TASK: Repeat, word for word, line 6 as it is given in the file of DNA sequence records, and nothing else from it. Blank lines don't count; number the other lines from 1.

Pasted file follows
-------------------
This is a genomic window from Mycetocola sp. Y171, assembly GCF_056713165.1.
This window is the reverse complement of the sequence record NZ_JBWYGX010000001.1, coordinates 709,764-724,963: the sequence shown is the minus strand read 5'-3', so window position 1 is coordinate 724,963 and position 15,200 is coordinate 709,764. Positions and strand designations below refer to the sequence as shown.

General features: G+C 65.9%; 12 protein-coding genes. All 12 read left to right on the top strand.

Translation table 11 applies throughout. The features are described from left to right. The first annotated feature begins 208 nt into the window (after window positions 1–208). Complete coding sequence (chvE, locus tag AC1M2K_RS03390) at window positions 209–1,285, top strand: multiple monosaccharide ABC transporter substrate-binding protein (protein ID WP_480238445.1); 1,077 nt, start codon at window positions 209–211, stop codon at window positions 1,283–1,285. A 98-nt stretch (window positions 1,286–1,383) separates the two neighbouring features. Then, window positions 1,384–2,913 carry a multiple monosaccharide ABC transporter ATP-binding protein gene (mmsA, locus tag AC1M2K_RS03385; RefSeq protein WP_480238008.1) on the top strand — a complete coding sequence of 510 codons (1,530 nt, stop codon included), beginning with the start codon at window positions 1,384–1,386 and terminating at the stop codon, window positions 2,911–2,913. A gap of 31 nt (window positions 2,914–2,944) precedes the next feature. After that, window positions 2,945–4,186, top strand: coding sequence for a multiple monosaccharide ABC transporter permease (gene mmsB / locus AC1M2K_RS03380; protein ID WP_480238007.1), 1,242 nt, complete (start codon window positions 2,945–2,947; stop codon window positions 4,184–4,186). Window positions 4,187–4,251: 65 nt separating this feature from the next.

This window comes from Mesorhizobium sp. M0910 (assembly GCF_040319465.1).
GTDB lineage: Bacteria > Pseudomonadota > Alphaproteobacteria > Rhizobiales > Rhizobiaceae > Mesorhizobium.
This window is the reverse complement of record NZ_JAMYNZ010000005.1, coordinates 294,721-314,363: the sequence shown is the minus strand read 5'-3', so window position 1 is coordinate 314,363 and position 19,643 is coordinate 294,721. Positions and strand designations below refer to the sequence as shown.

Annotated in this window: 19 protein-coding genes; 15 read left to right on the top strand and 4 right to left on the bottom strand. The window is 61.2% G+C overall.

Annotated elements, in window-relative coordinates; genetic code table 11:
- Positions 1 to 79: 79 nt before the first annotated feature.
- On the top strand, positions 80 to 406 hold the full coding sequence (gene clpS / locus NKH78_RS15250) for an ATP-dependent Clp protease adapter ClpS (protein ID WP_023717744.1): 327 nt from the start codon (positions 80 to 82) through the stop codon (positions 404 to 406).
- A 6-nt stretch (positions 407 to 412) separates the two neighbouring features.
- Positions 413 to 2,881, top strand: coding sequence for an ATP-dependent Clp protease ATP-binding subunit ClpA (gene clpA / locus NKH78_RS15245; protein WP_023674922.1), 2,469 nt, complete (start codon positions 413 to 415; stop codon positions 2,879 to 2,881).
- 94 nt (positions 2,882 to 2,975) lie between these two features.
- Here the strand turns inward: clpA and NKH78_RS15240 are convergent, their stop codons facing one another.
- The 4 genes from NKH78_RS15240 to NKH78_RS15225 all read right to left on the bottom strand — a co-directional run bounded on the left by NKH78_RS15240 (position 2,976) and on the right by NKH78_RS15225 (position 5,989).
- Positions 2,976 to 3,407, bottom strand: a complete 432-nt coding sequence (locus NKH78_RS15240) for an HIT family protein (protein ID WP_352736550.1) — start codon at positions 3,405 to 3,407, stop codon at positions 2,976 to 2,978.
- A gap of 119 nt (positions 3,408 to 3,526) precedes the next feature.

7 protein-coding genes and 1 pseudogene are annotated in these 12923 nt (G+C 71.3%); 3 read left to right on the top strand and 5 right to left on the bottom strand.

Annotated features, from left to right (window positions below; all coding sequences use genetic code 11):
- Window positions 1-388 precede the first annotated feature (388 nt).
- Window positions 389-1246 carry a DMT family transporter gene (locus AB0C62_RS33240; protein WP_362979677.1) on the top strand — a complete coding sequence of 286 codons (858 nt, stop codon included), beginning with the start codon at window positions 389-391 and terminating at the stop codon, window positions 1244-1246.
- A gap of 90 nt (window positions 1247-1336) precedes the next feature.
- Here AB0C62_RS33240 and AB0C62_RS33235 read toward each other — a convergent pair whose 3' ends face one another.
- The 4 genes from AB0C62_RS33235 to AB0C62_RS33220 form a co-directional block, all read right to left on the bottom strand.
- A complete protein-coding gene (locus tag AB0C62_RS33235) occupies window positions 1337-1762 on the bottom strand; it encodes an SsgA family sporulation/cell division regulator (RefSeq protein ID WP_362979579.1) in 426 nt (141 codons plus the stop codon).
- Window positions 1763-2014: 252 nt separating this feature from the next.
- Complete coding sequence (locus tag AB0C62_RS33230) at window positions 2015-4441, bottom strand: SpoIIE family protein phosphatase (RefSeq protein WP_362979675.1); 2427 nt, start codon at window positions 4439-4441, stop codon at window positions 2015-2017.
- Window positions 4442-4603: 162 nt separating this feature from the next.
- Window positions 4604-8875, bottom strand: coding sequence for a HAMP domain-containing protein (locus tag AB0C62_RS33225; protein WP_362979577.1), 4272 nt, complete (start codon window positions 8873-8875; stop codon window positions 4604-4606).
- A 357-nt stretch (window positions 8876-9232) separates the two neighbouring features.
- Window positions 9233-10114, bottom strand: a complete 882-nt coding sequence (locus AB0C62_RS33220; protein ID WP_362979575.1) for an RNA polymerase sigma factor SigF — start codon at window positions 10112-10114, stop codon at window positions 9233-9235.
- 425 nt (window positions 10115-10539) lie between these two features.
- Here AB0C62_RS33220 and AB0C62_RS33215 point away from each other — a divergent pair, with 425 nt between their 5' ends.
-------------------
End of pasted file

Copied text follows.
GTDB lineage: Bacteria > Pseudomonadota > Alphaproteobacteria > Rhizobiales > Rhizobiaceae > Mesorhizobium.